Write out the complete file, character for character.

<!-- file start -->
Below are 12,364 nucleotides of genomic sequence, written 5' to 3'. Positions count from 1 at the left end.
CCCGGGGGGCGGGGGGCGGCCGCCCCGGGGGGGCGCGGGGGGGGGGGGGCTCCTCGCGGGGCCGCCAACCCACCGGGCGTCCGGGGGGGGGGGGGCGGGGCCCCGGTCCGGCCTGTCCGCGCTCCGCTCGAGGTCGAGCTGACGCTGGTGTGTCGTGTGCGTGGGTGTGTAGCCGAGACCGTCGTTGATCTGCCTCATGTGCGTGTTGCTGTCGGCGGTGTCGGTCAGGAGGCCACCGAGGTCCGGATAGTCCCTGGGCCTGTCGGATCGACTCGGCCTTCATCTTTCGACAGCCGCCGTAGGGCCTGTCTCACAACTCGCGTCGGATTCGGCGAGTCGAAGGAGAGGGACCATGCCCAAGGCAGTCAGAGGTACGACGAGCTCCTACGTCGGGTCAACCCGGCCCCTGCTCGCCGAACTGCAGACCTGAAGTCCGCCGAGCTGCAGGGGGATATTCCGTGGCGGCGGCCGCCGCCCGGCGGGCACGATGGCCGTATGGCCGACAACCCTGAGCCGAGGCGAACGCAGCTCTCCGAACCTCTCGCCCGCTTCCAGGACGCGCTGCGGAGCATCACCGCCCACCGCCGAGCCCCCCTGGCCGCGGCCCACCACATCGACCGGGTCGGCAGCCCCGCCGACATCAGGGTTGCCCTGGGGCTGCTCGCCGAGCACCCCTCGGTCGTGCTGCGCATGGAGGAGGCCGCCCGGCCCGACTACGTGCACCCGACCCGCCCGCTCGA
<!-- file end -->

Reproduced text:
Below are 12,364 nucleotides of genomic sequence, written 5' to 3'. Positions count from 1 at the left end.
CCCGGGGGGCGGGGGGCGGCCGCCCCGGGGGGGCGCGGGGGGGGGGGGGCTCCTCGCGGGGCCGCCAACCCACCGGGCGTCCGGGGGGGGGGGGGCGGGGCCCCGGTCCGGCCTGTCCGCGCTCCGCTCGAGGTCGAGCTGACGCTGGTGTGTCGTGTGCGTGGGTGTGTAGCCGAGACCGTCGTTGATCTGCCTCATGTGCGTGTTGCTGTCGGCGGTGTCGGTCAGGAGGCCACCGAGGTCCGGATAGTCCCTGGGCCTGTCGGATCGACTCGGCCTTCATCTTTCGACAGCCGCCGTAGGGCCTGTCTCACAACTCGCGTCGGATTCGGCGAGTCGAAGGAGAGGGACCATGCCCAAGGCAGTCAGAGGTACGACGAGCTCCTACGTCGGGTCAACCCGGCCCCTGCTCGCCGAACTGCAGACCTGAAGTCCGCCGAGCTGCAGGGGGATATTCCGTGGCGGCGGCCGCCGCCCGGCGGGCACGATGGCCGTATGGCCGACAACCCTGAGCCGAGGCGAACGCAGCTCTCCGAACCTCTCGCCCGCTTCCAGGACGCGCTGCGGAGCATCACCGCCCACCGCCGAGCCCCCCTGGCCGCGGCCCACCACATCGACCGGGTCGGCAGCCCCGCCGACATCAGGGTTGCCCTGGGGCTGCTCGCCGAGCACCCCTCGGTCGTGCTGCGCATGGAGGAGGCCGCCCGGCCCGACTACGTGCACCCGACCCGCCCGCTCGA